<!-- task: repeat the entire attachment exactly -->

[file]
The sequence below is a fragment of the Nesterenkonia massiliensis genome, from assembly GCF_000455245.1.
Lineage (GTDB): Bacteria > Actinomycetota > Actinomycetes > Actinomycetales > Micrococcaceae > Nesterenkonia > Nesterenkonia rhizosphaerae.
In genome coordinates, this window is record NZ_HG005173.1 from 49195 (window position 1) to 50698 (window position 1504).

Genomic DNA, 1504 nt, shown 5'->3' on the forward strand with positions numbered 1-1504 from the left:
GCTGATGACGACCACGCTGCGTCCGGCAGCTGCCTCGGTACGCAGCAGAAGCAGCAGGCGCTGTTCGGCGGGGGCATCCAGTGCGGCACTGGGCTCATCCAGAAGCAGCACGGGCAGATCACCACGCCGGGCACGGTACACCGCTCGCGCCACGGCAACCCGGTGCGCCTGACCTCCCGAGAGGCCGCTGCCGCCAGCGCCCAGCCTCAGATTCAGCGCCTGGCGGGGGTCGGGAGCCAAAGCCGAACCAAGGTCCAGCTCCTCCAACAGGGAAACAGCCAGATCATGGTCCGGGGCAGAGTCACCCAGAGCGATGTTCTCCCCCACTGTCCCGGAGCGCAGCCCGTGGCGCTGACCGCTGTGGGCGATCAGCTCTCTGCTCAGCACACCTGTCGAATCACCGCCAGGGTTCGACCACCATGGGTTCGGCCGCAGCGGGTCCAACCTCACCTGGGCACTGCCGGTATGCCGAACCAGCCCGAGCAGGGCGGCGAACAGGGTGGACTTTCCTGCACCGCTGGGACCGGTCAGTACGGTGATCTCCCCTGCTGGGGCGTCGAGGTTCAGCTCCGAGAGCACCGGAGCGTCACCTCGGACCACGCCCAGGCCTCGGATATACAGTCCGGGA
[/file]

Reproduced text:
The sequence below is a fragment of the Nesterenkonia massiliensis genome, from assembly GCF_000455245.1.
Lineage (GTDB): Bacteria > Actinomycetota > Actinomycetes > Actinomycetales > Micrococcaceae > Nesterenkonia > Nesterenkonia rhizosphaerae.
In genome coordinates, this window is record NZ_HG005173.1 from 49195 (window position 1) to 50698 (window position 1504).

Genomic DNA, 1504 nt, shown 5'->3' on the forward strand with positions numbered 1-1504 from the left:
GCTGATGACGACCACGCTGCGTCCGGCAGCTGCCTCGGTACGCAGCAGAAGCAGCAGGCGCTGTTCGGCGGGGGCATCCAGTGCGGCACTGGGCTCATCCAGAAGCAGCACGGGCAGATCACCACGCCGGGCACGGTACACCGCTCGCGCCACGGCAACCCGGTGCGCCTGACCTCCCGAGAGGCCGCTGCCGCCAGCGCCCAGCCTCAGATTCAGCGCCTGGCGGGGGTCGGGAGCCAAAGCCGAACCAAGGTCCAGCTCCTCCAACAGGGAAACAGCCAGATCATGGTCCGGGGCAGAGTCACCCAGAGCGATGTTCTCCCCCACTGTCCCGGAGCGCAGCCCGTGGCGCTGACCGCTGTGGGCGATCAGCTCTCTGCTCAGCACACCTGTCGAATCACCGCCAGGGTTCGACCACCATGGGTTCGGCCGCAGCGGGTCCAACCTCACCTGGGCACTGCCGGTATGCCGAACCAGCCCGAGCAGGGCGGCGAACAGGGTGGACTTTCCTGCACCGCTGGGACCGGTCAGTACGGTGATCTCCCCTGCTGGGGCGTCGAGGTTCAGCTCCGAGAGCACCGGAGCGTCACCTCGGACCACGCCCAGGCCTCGGATATACAGTCCGGGA